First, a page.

India beats China in pollution deaths: Greenpeace study
More people died of air pollution in India than China last year, a Greenpeace study released on Wednesday said, adding to the worries of millions of Indians facing serious health hazards due to toxic air in major cities including Delhi. The study said outdoor air pollution killed 3,283 people every day in India in 2015, compared to 3,233 in China.
The study found a direct relation between exposure to outdoor air pollution — ozone and particulate matter with diameter less than 2.5 micrometers and 10 micrometers — and premature deaths.
The new findings come days after Delhi faced one of the worst spikes in air pollution that left the city of an estimated 16 million people blanketed in thick smog for more than a week since Diwali on October 30. Multiple monitoring agencies had recorded a sharp rise in PM 2.5, fine pollutants that can penetrate deep into the lungs and cause several health disorders.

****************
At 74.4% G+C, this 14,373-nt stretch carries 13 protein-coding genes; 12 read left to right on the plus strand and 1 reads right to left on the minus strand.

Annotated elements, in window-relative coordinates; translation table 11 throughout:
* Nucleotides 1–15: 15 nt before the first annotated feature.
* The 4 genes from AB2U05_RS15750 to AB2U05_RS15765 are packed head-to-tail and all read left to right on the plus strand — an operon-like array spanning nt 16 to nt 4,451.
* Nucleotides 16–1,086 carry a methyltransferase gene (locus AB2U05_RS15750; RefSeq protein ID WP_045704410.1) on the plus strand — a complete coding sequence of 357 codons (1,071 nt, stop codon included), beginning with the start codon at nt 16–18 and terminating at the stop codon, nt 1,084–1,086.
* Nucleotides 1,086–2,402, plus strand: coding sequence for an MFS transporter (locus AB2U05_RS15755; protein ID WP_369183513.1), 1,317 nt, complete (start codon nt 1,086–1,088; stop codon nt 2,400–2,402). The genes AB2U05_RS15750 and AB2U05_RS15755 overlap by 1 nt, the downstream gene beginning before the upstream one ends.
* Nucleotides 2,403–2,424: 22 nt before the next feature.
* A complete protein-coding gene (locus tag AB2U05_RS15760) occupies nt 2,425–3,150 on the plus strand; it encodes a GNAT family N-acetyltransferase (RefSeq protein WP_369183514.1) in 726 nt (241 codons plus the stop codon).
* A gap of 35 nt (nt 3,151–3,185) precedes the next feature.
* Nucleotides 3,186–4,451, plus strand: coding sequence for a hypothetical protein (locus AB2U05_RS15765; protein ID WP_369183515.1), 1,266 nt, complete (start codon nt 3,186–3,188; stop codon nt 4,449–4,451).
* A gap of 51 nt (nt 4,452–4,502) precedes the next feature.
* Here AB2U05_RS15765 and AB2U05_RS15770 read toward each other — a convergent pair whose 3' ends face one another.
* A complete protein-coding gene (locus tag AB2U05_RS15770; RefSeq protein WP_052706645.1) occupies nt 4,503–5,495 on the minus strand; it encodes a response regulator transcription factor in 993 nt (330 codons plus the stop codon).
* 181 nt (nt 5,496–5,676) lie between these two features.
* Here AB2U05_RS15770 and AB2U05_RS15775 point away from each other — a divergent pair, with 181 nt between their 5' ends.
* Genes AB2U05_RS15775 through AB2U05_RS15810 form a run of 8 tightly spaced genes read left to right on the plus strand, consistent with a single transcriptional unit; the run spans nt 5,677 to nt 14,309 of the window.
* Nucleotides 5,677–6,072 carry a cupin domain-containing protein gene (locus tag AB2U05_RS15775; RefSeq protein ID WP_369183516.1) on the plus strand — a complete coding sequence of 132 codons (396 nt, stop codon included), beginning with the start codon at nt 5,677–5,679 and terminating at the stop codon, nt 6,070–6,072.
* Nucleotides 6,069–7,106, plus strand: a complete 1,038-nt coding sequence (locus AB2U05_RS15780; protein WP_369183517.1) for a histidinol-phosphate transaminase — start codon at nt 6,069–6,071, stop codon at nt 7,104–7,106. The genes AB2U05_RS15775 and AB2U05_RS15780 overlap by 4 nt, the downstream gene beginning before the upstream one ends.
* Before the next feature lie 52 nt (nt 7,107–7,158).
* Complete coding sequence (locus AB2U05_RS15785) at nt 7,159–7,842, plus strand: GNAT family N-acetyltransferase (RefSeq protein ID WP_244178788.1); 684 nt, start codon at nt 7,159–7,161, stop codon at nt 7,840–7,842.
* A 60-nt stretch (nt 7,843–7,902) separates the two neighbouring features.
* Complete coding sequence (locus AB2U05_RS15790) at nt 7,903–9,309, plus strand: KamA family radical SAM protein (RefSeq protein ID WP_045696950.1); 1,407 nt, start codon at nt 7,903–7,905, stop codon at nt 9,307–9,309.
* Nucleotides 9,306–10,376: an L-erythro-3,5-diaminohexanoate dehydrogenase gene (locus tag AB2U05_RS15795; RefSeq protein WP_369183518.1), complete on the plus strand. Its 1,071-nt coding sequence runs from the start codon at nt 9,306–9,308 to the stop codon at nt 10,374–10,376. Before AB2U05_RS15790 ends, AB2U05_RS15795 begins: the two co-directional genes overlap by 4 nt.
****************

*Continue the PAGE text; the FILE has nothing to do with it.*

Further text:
Several measures by the government over the years have failed to tackle the capital’s pollution, attributed mainly to vehicular and industrial emissions and during winters, to burning of farm residue in neighbouring states.
Last year, the WHO ranked Delhi as the most polluted city in the world. “The data shows that China’s strong measures in tackling pollution have resulted in a steady reduction in the particulate levels. With India, however, the trend is downward. The year 2015, especially, has been the worst-ever recorded for premature deaths by exposure to pollutants,” said Sunil Dahiya, Greenpeace’s India campaigner.